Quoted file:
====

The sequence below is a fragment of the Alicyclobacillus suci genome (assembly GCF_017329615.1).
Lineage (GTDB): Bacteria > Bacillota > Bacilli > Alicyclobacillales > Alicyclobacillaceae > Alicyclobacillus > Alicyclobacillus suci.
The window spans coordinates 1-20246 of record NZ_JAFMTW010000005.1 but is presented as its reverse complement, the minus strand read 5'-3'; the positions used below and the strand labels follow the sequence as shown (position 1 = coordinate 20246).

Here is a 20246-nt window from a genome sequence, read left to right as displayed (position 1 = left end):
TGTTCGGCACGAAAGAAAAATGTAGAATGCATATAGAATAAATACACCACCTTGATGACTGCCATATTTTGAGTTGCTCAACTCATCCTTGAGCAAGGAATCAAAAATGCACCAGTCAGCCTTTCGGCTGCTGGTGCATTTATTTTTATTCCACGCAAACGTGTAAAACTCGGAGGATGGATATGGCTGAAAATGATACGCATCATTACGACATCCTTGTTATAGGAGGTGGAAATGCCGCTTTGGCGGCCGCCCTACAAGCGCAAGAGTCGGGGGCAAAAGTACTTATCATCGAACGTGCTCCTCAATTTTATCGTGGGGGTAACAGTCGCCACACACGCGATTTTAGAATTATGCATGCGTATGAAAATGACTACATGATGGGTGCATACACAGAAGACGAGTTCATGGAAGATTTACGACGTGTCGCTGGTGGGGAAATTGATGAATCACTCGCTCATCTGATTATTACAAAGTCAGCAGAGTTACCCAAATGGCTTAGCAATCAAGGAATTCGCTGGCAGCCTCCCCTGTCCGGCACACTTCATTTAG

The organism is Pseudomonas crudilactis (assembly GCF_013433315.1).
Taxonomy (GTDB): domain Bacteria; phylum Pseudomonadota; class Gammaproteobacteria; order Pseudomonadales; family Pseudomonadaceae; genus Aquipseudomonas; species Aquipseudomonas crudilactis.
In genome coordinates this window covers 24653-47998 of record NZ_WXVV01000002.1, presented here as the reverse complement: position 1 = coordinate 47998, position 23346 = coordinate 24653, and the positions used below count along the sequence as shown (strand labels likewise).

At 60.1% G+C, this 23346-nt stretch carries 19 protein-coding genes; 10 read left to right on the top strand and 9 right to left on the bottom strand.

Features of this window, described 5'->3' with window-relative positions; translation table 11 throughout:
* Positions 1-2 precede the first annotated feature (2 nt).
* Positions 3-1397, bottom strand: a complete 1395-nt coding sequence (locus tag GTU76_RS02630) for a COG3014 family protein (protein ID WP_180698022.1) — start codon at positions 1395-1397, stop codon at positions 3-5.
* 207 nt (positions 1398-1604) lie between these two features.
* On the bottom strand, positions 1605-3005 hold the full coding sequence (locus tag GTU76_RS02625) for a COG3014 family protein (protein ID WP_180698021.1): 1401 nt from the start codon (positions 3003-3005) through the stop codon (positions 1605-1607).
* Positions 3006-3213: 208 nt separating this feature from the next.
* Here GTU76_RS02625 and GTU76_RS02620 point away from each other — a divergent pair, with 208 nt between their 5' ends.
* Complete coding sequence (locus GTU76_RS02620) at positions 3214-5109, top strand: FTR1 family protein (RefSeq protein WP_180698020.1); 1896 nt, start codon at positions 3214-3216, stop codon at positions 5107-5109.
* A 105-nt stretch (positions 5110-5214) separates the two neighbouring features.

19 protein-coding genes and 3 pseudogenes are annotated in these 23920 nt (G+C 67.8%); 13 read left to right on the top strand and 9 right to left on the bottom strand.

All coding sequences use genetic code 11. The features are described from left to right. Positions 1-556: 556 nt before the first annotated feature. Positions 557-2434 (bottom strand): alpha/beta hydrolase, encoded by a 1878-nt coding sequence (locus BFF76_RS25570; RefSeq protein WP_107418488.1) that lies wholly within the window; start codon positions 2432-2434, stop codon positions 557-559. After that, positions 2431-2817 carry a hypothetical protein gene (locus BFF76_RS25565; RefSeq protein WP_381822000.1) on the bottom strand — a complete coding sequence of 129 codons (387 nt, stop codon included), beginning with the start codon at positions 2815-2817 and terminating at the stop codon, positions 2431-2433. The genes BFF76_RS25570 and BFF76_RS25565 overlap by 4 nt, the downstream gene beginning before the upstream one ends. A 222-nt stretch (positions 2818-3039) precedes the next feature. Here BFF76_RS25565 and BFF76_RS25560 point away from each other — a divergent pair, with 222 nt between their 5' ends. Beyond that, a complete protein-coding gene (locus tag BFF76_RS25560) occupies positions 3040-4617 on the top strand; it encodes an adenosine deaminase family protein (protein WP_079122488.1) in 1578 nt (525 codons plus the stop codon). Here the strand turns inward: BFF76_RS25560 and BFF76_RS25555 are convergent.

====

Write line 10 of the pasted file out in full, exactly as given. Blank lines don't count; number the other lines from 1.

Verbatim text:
Features of this window, described 5'->3' with window-relative positions; translation table 11 throughout: